The No Surprises Act, enacted as part of the Consolidated Appropriations Act , includes transparency provisions requiring group health plans to report information on prescription drugs and healthcare spending to the departments of Labor, Health and Human Services and the Treasury (“the departments”). This requirement applies to group health plans and health insurance issuers in the individual and group markets but does not apply to account-based plans and excepted benefits. This reporting process is referred to as the prescription drug data collection (or “RxDC report”). The first RxDC report was due Dec. 27, 2022 (covering data for 2020 and 2021); however, the departments provided a submission grace period through Jan. 31, 2023, for this first report. Subsequent RxDC reports are due by June each year covering data for the previous calendar year. According to interim final rules , employers may use issuers, third-party administrators, pharmacy benefit managers or other third parties t

Affordable Care Act: 2024 Compliance Checklist

  Since the Affordable Care Act was enacted in 2010, many reforms have been made to group health plan coverage. To make reviewing ACA group health plan requirements easier, download this ACA 2024 compliance checklist . If you have additional questions, TruePlan’s team of experts is here to assist. Contact us today to get the answers you need or to review your current employee benefits plan .

What is Fiduciary Liability Insurance: Your 101 Guide

When it comes to navigating the complexities of retirement plan management, retirement plan sponsors should know the answer to this crucial question: What is fiduciary liability insurance? Understanding the definition and purpose of fiduciary liability insurance can be helpful to retirement plan sponsors as litigation against sponsors expands and the intricacies of fiduciary responsibility become ever clearer. It can also be crucial in protecting yourself and the retirement program you manage. Many people involved in the administration of these programs are not aware of their direct, personal responsibility. We've put together this “101” guide for retirement plan administrators like you to learn about fiduciary liability insurance and how it can safeguard your role as a retirement plan administrator. Introduction to fiduciary liability insurance Fiduciary liability insurance is a form of protection for individuals and entities who manage and have authority over employee benefit pla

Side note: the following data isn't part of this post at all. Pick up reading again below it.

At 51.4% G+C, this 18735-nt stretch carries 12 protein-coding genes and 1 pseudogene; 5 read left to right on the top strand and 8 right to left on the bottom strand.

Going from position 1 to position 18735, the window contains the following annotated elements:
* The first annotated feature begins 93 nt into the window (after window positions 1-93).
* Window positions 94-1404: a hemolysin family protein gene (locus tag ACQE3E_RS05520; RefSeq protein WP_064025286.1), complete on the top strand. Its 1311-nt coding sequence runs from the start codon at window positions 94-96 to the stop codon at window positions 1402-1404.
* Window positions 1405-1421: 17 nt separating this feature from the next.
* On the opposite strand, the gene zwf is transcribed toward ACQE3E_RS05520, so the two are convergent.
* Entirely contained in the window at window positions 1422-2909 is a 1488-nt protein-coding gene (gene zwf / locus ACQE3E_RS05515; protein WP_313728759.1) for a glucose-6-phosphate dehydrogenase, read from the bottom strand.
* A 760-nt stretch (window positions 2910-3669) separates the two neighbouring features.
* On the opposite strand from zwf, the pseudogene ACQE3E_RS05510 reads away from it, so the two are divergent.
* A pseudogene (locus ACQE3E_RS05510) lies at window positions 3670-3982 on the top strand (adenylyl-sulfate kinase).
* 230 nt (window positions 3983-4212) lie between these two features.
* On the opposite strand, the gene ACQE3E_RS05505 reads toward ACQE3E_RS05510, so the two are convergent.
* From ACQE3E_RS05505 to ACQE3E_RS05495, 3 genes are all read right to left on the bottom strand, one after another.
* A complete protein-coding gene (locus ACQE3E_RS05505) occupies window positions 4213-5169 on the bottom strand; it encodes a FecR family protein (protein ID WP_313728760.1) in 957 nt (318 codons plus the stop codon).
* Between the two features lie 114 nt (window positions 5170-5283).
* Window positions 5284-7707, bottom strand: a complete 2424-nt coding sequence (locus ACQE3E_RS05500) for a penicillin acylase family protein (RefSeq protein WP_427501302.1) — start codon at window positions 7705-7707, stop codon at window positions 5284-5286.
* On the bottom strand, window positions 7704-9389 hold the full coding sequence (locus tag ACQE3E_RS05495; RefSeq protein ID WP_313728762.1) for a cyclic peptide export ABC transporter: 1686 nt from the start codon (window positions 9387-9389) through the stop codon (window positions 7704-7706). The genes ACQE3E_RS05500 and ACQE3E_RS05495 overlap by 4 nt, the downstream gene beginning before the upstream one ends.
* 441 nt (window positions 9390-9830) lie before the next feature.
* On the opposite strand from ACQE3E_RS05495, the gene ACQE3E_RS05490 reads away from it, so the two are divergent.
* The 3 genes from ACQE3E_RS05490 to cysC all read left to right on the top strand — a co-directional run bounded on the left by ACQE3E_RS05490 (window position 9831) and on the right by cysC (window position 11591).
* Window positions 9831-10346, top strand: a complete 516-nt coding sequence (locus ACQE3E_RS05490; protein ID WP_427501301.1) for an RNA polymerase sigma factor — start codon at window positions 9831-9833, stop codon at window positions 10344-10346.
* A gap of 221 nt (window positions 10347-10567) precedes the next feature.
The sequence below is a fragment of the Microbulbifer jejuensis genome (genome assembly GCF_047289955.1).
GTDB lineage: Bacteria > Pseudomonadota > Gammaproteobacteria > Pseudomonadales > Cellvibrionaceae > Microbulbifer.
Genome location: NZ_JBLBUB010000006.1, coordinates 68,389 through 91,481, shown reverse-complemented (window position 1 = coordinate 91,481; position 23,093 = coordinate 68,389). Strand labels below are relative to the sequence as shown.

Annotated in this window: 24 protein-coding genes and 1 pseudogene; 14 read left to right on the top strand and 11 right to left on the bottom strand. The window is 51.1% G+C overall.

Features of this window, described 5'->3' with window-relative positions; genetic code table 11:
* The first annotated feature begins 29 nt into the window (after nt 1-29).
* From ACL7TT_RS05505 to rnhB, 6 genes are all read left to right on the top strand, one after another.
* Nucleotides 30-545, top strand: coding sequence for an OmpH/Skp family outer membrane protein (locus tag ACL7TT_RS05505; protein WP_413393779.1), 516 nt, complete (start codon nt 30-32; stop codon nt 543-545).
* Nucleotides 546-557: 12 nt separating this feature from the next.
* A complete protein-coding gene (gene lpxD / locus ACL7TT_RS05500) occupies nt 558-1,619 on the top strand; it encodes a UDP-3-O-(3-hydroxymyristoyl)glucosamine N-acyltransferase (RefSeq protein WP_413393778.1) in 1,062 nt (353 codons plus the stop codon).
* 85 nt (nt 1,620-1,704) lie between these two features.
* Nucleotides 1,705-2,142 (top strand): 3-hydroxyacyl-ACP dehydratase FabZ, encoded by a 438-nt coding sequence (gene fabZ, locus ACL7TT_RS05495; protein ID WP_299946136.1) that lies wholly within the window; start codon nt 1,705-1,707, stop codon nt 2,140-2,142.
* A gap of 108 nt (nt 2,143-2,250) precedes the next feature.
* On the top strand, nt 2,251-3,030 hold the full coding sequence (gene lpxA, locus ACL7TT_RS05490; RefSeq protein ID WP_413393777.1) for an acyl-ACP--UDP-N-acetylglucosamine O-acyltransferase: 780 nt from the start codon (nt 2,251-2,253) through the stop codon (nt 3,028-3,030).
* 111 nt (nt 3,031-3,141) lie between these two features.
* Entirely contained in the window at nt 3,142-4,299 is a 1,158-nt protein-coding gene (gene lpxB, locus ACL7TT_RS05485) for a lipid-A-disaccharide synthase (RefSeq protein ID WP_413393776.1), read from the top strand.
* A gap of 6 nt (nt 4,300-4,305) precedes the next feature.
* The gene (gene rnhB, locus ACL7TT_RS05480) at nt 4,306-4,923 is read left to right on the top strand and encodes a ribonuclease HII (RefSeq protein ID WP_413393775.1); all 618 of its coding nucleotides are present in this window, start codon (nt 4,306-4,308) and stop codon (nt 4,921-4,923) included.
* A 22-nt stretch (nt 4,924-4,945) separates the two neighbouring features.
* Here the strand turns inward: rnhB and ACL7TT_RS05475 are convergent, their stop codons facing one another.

What are Alternative Investments? 4-Part Introduction

The market has seen a lot of uncertainty in recent years. Because of this, many organizations are looking for new ways to diversify their investment portfolios. Our best-kept “not-so-secret” secret: alternative investments. In this blog, we'll explore alternative investments with a focus on how they can potentially shield your portfolios from downside market volatility. In addition, we'll break down its benefits and risks and whether it could be a good fit for you. Part 1: What are alternative investments? Alternative investments may help diversify your investment portfolios through non-traditional investment strategies. Non-traditional investment options have varying liquidity ranges depending on the strategy and fund structure. Alternative investments are sometimes referred to as alternative assets. According to the Harvard Business School , the seven types of alternative investments are: private equity; private debt; hedge funds; real estate; commodities; collectibles; and s